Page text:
The Mason jar as we know it today was named after John Landis Mason who first invented and patented it in 1858. In the United States, standard-size Mason jars are made of soda-lime glass.
It began as a common canning jar, used to preserve the season’s bounty, and evolved into the wide-mouthed, multi-purpose glass jar we also use for decorations, crafts and gifts today.
Needing a way to preserve food in a reliable manner for his soldiers, Napolèon offered payment to anyone who discovered a new method for food transportation. After several early revisions, the Mason jar we are accustomed to today made its debut in 1858.
In the following century, the Mason jar continued to improve in design and gain popularity as competitors (like Ball glass jars) entered the market. In the early to mid-1900s, an improvement in lid sealing finally streamlined the canning process, making these glass jars a household staple.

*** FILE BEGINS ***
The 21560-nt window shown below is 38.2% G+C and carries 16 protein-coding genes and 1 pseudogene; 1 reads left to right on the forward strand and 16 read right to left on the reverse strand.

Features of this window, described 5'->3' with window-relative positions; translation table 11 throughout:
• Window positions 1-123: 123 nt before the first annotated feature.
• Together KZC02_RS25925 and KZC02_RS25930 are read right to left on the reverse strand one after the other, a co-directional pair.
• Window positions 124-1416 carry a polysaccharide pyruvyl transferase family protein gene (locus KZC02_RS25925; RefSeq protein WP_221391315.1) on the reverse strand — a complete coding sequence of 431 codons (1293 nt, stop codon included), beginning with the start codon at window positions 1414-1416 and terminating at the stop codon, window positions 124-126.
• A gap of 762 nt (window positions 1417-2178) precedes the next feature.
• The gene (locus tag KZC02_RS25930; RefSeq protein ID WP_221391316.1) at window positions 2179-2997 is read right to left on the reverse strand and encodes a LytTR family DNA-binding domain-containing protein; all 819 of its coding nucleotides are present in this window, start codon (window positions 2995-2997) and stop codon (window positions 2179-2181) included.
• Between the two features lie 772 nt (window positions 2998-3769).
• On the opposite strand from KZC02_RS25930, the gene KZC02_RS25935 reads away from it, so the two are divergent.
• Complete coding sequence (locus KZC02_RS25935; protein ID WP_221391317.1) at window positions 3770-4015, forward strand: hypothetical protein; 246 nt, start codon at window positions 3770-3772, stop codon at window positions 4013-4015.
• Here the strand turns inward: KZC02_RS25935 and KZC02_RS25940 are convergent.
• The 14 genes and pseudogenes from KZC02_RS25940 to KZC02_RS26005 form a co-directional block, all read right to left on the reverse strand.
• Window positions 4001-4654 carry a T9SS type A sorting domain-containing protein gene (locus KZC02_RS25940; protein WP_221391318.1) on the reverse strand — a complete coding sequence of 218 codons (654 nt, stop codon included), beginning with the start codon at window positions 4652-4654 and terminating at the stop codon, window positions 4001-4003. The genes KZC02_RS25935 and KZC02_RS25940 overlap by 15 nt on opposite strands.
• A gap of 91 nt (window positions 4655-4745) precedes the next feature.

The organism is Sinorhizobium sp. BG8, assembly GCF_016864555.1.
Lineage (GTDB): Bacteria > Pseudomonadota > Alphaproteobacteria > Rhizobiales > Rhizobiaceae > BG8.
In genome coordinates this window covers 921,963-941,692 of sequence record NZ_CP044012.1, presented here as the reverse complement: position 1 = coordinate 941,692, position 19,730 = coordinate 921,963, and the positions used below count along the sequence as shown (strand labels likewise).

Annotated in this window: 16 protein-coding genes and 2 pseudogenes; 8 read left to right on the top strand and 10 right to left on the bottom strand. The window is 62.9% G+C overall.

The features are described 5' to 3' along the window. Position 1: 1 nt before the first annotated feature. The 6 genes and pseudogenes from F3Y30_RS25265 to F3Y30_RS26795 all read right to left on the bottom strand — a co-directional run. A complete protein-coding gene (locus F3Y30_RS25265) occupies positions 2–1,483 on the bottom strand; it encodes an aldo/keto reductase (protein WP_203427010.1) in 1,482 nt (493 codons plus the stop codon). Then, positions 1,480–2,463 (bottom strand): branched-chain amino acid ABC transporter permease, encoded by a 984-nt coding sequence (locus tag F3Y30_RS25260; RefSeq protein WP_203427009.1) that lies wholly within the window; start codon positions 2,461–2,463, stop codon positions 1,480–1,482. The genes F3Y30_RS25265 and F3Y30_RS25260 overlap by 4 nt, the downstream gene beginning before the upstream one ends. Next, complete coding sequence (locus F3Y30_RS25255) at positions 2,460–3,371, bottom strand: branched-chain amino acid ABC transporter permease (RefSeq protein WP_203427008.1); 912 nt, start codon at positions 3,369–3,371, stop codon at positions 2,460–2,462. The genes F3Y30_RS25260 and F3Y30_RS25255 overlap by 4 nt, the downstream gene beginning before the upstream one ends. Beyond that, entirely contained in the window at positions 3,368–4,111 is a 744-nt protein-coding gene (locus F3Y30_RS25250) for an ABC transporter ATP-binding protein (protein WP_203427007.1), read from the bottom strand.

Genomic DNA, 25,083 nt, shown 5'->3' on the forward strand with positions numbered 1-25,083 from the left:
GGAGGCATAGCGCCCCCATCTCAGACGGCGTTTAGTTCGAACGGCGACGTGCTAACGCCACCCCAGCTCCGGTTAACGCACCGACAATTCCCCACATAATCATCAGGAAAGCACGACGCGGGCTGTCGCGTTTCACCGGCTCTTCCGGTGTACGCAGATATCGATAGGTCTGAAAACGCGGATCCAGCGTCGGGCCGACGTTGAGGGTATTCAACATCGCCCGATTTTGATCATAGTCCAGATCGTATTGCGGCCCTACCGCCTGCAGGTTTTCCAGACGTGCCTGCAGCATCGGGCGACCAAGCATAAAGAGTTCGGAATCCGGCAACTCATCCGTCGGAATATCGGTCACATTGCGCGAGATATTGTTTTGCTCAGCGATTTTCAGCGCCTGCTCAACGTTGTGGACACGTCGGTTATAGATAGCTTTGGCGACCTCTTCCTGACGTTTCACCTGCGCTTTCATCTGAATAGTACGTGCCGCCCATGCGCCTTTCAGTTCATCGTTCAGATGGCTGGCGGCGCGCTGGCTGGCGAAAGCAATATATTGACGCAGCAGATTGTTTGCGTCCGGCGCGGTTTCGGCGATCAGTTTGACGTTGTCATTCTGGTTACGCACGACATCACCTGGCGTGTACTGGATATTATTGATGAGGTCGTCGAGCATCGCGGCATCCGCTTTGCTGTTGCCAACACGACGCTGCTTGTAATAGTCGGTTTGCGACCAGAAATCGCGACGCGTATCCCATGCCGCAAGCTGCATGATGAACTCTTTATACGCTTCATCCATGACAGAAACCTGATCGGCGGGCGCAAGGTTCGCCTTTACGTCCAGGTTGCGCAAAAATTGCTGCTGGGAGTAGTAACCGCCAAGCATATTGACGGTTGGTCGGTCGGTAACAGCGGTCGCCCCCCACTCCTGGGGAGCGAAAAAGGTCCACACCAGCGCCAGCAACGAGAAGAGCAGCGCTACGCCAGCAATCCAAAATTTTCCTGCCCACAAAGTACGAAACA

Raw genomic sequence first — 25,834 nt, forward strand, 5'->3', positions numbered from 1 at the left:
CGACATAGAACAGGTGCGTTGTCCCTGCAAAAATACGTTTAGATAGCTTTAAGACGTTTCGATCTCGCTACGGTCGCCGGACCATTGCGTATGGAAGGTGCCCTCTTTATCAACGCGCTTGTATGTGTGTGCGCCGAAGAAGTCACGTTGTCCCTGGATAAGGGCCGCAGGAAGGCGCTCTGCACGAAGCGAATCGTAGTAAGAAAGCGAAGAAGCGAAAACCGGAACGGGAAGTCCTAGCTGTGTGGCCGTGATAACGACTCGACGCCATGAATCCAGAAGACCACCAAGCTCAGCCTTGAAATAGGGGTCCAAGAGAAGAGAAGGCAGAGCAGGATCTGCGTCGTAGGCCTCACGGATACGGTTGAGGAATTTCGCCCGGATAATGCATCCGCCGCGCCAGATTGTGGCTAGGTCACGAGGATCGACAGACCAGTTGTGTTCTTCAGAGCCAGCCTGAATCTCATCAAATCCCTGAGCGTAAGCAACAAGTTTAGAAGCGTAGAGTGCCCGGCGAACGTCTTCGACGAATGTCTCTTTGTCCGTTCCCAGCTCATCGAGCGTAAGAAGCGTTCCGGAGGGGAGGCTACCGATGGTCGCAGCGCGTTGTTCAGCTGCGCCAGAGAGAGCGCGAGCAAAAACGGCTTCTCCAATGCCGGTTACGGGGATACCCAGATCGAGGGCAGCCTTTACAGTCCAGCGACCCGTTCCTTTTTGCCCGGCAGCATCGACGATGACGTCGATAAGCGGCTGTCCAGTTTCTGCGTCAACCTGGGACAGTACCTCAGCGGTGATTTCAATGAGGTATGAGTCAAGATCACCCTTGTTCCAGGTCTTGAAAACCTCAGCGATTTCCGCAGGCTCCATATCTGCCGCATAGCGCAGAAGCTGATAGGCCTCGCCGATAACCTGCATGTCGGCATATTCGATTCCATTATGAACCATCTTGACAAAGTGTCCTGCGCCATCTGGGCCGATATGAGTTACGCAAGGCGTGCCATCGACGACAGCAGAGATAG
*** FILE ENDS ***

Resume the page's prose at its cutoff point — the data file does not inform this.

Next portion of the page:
In the 1950s refrigeration led to a wane in food preservation practices, yet the Mason jar continued to be refined. Then in the 1990s the launch of Martha Stewart Living revitalized the popularity of these glass jars and introduced them to a new generation.
Their consistent presence in the food and lifestyle space has ensured that they are as popular among homemakers, cooks and bakers as they are with DIYers, designers and event planners.